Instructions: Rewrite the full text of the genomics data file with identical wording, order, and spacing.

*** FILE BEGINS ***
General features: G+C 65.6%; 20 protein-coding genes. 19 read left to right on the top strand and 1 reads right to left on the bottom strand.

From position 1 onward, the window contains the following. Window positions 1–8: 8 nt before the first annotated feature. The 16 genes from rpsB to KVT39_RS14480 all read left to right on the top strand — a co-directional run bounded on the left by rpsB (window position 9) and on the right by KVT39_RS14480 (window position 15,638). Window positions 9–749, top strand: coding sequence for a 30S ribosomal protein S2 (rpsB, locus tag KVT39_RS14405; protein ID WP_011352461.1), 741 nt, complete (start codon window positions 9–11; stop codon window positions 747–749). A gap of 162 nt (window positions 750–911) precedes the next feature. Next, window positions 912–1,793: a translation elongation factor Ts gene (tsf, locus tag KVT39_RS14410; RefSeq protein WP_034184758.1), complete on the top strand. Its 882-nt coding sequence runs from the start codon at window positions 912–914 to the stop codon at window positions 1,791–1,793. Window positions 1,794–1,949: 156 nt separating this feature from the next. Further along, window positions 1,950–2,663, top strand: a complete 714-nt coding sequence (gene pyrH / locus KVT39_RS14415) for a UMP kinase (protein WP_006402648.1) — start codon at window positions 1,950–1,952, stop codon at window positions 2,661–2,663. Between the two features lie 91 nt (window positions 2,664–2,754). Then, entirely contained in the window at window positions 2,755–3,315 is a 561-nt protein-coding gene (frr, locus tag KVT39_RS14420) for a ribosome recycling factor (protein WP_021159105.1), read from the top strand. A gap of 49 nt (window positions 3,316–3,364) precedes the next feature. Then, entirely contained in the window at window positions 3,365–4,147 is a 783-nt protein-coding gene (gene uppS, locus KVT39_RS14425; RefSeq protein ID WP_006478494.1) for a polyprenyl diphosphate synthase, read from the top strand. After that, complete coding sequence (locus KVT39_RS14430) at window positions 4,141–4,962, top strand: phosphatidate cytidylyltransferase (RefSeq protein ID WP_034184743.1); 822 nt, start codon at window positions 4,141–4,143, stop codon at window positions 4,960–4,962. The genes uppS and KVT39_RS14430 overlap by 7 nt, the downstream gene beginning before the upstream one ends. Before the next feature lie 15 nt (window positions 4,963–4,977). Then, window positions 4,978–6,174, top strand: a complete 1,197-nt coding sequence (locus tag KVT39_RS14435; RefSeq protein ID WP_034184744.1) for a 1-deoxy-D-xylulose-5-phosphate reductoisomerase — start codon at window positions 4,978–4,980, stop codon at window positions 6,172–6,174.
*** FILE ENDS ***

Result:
General features: G+C 65.6%; 20 protein-coding genes. 19 read left to right on the top strand and 1 reads right to left on the bottom strand.

From position 1 onward, the window contains the following. Window positions 1–8: 8 nt before the first annotated feature. The 16 genes from rpsB to KVT39_RS14480 all read left to right on the top strand — a co-directional run bounded on the left by rpsB (window position 9) and on the right by KVT39_RS14480 (window position 15,638). Window positions 9–749, top strand: coding sequence for a 30S ribosomal protein S2 (rpsB, locus tag KVT39_RS14405; protein ID WP_011352461.1), 741 nt, complete (start codon window positions 9–11; stop codon window positions 747–749). A gap of 162 nt (window positions 750–911) precedes the next feature. Next, window positions 912–1,793: a translation elongation factor Ts gene (tsf, locus tag KVT39_RS14410; RefSeq protein WP_034184758.1), complete on the top strand. Its 882-nt coding sequence runs from the start codon at window positions 912–914 to the stop codon at window positions 1,791–1,793. Window positions 1,794–1,949: 156 nt separating this feature from the next. Further along, window positions 1,950–2,663, top strand: a complete 714-nt coding sequence (gene pyrH / locus KVT39_RS14415) for a UMP kinase (protein WP_006402648.1) — start codon at window positions 1,950–1,952, stop codon at window positions 2,661–2,663. Between the two features lie 91 nt (window positions 2,664–2,754). Then, entirely contained in the window at window positions 2,755–3,315 is a 561-nt protein-coding gene (frr, locus tag KVT39_RS14420) for a ribosome recycling factor (protein WP_021159105.1), read from the top strand. A gap of 49 nt (window positions 3,316–3,364) precedes the next feature. Then, entirely contained in the window at window positions 3,365–4,147 is a 783-nt protein-coding gene (gene uppS, locus KVT39_RS14425; RefSeq protein ID WP_006478494.1) for a polyprenyl diphosphate synthase, read from the top strand. After that, complete coding sequence (locus KVT39_RS14430) at window positions 4,141–4,962, top strand: phosphatidate cytidylyltransferase (RefSeq protein ID WP_034184743.1); 822 nt, start codon at window positions 4,141–4,143, stop codon at window positions 4,960–4,962. The genes uppS and KVT39_RS14430 overlap by 7 nt, the downstream gene beginning before the upstream one ends. Before the next feature lie 15 nt (window positions 4,963–4,977). Then, window positions 4,978–6,174, top strand: a complete 1,197-nt coding sequence (locus tag KVT39_RS14435; RefSeq protein ID WP_034184744.1) for a 1-deoxy-D-xylulose-5-phosphate reductoisomerase — start codon at window positions 4,978–4,980, stop codon at window positions 6,172–6,174.